I immediately went into the house, got my gun, loaded it and stamped over to the back end of the shed with my left hand both supporting the rifle and holding the flashlight at once. I heard more scrambling in the hedge, and this time the sounds were getting louder - the rat was coming right at me. I frantically scanned the brambles with my flashlight and gun, straining to catch sight of the beast as it drew nearer and nearer. It had all the suspense of that scene in Aliens when Ripley and the Marines are trapped in that room, looking at the motion tracker, watching the blips as the creatures close in on them.


They mostly come at night. Mostly

Well, I never did get a glimpse of the bastard, and soon the sounds of movement were gone. But my blood was still running hot. So I went into the house, put on warmer clothes and climbed back up on the shed, this time taking care to be as silent as possible. Prior to climbing up, I placed the flashlight pointing towards the bait station, this time mounting it on a convenient spot in a crook of the rain gutter drain.


After my failure the previous night, my strategy was to keep a low profile and try to remain as invisible as possible. So I silently climbed the ladder, crawled onto the other side of the roof -- the side that slanted away from the bait station -- placed the two pillows on the shingles and laid belly down on the roof with my head, arms and rifle over the roof's peak, looking down onto the bait station. Then I settled in for a long wait, determined to stay until the vermin surrendered again to that sweet, sweet sun butter.






The view from my sniper's nest

I quickly found that this was not a comfortable position. Within ten minutes, my hands were getting tingly, numb and cold. I had to slowly and quietly move them down to my sides to get the feeling back in them. I was now laying with my left ear on the pillow, not even looking at the bait station. I figured if anything were going to happen, I would hear the devil moving through the vines long before I would see him. But without my arms over the top of the roof supporting me, I had slipped down slightly, and now my feet were dangling off the eave, pointing down to the ground. But I was determined to stay put.

I was rewarded about 30 minutes later when I heard the soft sounds of something slipping through the branches again, below and to my right. I slowly raised myself back up, this time placing my elbows on the peak of the roof, supporting the weight of my head and shoulders. About ten minutes later, I could dimly make out a slightly darker form on the gate, just outside the red light cast on the bait station. I kept blinking to make sure I was actually seeing what I thought I was seeing, but I remained totally motionless. I moment later, the rat stretched out further into the light and grabbed a Cheerio just to the right of the bait station. When he ran back into the bushes to eat it, I took the opportunity to bring my gun to hand and line up the open sights. He was back again, and this time he climbed onto the bait station to lap up some sun butter that I had smeared on the front edge of it. His head was now facing towards me, his mouth and snout pointing down. I pushed off the safety, put the front blade in the notch of the rear sight, placed it right on top of his head and squeezed the trigger. Thwack! The rat seized up and turned to show his profile, convulsing slightly but otherwise staying put on the bait station. A few seconds later, his back legs started to involuntarily spasm and he knocked himself off the gate and down to the ground (out of my view) with a satisfying thump.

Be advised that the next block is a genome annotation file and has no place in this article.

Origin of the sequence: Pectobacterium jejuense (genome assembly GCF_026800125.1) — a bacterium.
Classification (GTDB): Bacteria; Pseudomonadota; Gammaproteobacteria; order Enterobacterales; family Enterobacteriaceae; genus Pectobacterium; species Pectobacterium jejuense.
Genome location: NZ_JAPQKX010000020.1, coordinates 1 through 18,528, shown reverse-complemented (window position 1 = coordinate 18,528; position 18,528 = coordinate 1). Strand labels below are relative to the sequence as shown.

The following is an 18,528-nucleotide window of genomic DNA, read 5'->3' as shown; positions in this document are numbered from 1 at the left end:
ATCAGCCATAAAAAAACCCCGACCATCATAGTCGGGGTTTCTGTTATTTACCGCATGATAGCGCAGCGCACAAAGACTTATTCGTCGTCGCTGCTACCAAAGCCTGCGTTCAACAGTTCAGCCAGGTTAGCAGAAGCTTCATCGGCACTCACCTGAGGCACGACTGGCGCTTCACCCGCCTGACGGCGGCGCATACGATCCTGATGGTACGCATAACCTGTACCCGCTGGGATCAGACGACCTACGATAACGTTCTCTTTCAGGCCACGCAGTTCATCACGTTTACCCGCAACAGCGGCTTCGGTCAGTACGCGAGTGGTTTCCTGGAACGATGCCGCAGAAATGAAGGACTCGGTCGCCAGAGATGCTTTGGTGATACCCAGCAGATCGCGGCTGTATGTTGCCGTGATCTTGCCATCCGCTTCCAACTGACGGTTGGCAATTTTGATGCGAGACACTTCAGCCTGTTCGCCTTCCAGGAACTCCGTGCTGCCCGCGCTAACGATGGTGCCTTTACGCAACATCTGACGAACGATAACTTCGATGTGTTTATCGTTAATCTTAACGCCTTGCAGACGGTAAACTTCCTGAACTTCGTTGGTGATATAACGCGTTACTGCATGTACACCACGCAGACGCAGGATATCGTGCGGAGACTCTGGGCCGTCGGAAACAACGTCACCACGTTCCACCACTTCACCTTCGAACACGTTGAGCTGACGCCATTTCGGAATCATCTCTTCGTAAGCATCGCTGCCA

You can see the exit wound on his mid-right side

I quickly (but carefully) made my way off the shed over to where he'd fallen. And there he lay, dead as can be. The pellet had gone right into his cranium, and exited out his right side. It was easily the biggest roof rat I'd ever seen. He measured 16 inches from stem to stern, exactly the same as the Norway. And he was thick, too. A week or so on the high-protein sun butter and Cheerio diet had done him well. Until tonight.

The ol' bait station is getting messy

I disposed of the carcass, and packed up all my stuff. I left the rest of the sun butter and Cheerios on the bait station just to see if this big guy had buddies. When I checked the station in the morning, sure enough all the bait was gone. So there's at least one more out there in the bushes, waiting his turn in the sniper's sights. Now I just need to work up the energy to go through the rigmarole again. But you can bet I will, and when I do, you'll be reading about it here.

5 comments:

Jeanette said...

Wow! You truly hate rats!

Kodiak said...

Yeah, I'm none too fond of the little beasts. I have no issues with pet rats, mind you. But wild rats, with their diseases and the damage they can do, living in proximity to my family -- no thanks.

Glad you stopped in. I'll have some new updates in the next day or two, so swing back by if you're interested.

TSBrat2002 said...

Hey!!

Right up front, let me apologize. I meant to leave a comment back when you posted the latest, and it got away from me. Still enjoy the stories, a few lessons to be learned from this adventure, too!

E in V said...

Kodiak -

Just to let you know, I'm no longer on the "AOL world," so TSBrat2002 only exists on the Blog, not as email. I couldn't remember you s/n on RK, any most of my emails in the address book went w AOL, so I thought I'd mention it here.

Kodiak said...

e in v,

Thanks for the heads up. Drop me a line anytime at kodiakden@gmail.com

I'd love to hear if you ended up with the camo grizzly.

I am so behind on updating this site, and haven't been on the ol' RK in a while. But the action has been hot this Spring/Summer, so updates are imminent. Thanks for being a patient reader!